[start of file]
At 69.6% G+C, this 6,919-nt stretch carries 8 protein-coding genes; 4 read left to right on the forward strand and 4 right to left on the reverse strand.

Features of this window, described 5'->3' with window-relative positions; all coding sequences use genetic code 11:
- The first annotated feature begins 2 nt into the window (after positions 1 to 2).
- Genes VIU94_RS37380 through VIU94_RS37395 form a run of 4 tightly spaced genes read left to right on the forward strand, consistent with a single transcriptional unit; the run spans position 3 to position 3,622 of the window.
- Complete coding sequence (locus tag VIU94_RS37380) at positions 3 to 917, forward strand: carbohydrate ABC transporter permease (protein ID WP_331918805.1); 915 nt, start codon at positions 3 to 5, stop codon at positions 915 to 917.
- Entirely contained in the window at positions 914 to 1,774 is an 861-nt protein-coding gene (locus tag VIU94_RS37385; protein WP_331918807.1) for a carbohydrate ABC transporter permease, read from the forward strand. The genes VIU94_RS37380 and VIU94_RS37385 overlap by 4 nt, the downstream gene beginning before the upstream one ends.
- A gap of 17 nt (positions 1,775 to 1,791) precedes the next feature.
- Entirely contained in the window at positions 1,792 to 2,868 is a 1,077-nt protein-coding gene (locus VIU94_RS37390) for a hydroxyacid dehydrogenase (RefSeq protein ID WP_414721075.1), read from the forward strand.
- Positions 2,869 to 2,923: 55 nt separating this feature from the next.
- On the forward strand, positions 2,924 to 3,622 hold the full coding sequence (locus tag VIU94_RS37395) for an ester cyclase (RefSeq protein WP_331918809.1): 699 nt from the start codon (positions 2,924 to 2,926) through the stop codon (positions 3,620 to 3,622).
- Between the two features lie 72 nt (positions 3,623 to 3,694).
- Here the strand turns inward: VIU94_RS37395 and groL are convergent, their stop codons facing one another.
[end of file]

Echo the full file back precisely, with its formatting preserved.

At 69.6% G+C, this 6,919-nt stretch carries 8 protein-coding genes; 4 read left to right on the forward strand and 4 right to left on the reverse strand.

Features of this window, described 5'->3' with window-relative positions; all coding sequences use genetic code 11:
- The first annotated feature begins 2 nt into the window (after positions 1 to 2).
- Genes VIU94_RS37380 through VIU94_RS37395 form a run of 4 tightly spaced genes read left to right on the forward strand, consistent with a single transcriptional unit; the run spans position 3 to position 3,622 of the window.
- Complete coding sequence (locus tag VIU94_RS37380) at positions 3 to 917, forward strand: carbohydrate ABC transporter permease (protein ID WP_331918805.1); 915 nt, start codon at positions 3 to 5, stop codon at positions 915 to 917.
- Entirely contained in the window at positions 914 to 1,774 is an 861-nt protein-coding gene (locus tag VIU94_RS37385; protein WP_331918807.1) for a carbohydrate ABC transporter permease, read from the forward strand. The genes VIU94_RS37380 and VIU94_RS37385 overlap by 4 nt, the downstream gene beginning before the upstream one ends.
- A gap of 17 nt (positions 1,775 to 1,791) precedes the next feature.
- Entirely contained in the window at positions 1,792 to 2,868 is a 1,077-nt protein-coding gene (locus VIU94_RS37390) for a hydroxyacid dehydrogenase (RefSeq protein ID WP_414721075.1), read from the forward strand.
- Positions 2,869 to 2,923: 55 nt separating this feature from the next.
- On the forward strand, positions 2,924 to 3,622 hold the full coding sequence (locus tag VIU94_RS37395) for an ester cyclase (RefSeq protein WP_331918809.1): 699 nt from the start codon (positions 2,924 to 2,926) through the stop codon (positions 3,620 to 3,622).
- Between the two features lie 72 nt (positions 3,623 to 3,694).
- Here the strand turns inward: VIU94_RS37395 and groL are convergent, their stop codons facing one another.